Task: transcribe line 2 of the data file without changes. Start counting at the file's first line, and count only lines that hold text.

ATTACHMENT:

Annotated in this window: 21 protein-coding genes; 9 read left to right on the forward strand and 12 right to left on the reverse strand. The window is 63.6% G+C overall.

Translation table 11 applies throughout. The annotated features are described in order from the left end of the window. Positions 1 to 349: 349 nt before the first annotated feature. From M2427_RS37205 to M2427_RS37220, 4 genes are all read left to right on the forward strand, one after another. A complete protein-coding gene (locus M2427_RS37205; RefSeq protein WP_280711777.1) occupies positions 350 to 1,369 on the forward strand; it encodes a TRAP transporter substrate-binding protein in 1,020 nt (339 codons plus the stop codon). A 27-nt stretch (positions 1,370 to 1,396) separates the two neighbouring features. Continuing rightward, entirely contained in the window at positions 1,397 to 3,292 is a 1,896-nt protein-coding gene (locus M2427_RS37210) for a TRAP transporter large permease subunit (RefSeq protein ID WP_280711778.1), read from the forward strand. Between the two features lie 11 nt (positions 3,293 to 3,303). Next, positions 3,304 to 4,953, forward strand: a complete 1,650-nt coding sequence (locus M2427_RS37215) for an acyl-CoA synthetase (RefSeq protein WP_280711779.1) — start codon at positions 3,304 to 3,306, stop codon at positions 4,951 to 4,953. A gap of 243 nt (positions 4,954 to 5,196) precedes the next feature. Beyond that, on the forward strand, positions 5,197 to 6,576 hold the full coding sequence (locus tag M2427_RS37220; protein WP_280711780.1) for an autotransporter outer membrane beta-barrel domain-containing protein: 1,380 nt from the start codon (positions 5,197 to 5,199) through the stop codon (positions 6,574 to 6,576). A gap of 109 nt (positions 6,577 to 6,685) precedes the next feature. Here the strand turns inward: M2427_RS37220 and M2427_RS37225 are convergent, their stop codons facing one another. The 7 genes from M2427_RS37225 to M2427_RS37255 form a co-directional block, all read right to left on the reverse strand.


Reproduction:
Translation table 11 applies throughout. The annotated features are described in order from the left end of the window. Positions 1 to 349: 349 nt before the first annotated feature. From M2427_RS37205 to M2427_RS37220, 4 genes are all read left to right on the forward strand, one after another. A complete protein-coding gene (locus M2427_RS37205; RefSeq protein WP_280711777.1) occupies positions 350 to 1,369 on the forward strand; it encodes a TRAP transporter substrate-binding protein in 1,020 nt (339 codons plus the stop codon). A 27-nt stretch (positions 1,370 to 1,396) separates the two neighbouring features. Continuing rightward, entirely contained in the window at positions 1,397 to 3,292 is a 1,896-nt protein-coding gene (locus M2427_RS37210) for a TRAP transporter large permease subunit (RefSeq protein ID WP_280711778.1), read from the forward strand. Between the two features lie 11 nt (positions 3,293 to 3,303). Next, positions 3,304 to 4,953, forward strand: a complete 1,650-nt coding sequence (locus M2427_RS37215) for an acyl-CoA synthetase (RefSeq protein WP_280711779.1) — start codon at positions 3,304 to 3,306, stop codon at positions 4,951 to 4,953. A gap of 243 nt (positions 4,954 to 5,196) precedes the next feature. Beyond that, on the forward strand, positions 5,197 to 6,576 hold the full coding sequence (locus tag M2427_RS37220; protein WP_280711780.1) for an autotransporter outer membrane beta-barrel domain-containing protein: 1,380 nt from the start codon (positions 5,197 to 5,199) through the stop codon (positions 6,574 to 6,576). A gap of 109 nt (positions 6,577 to 6,685) precedes the next feature. Here the strand turns inward: M2427_RS37220 and M2427_RS37225 are convergent, their stop codons facing one another. The 7 genes from M2427_RS37225 to M2427_RS37255 form a co-directional block, all read right to left on the reverse strand.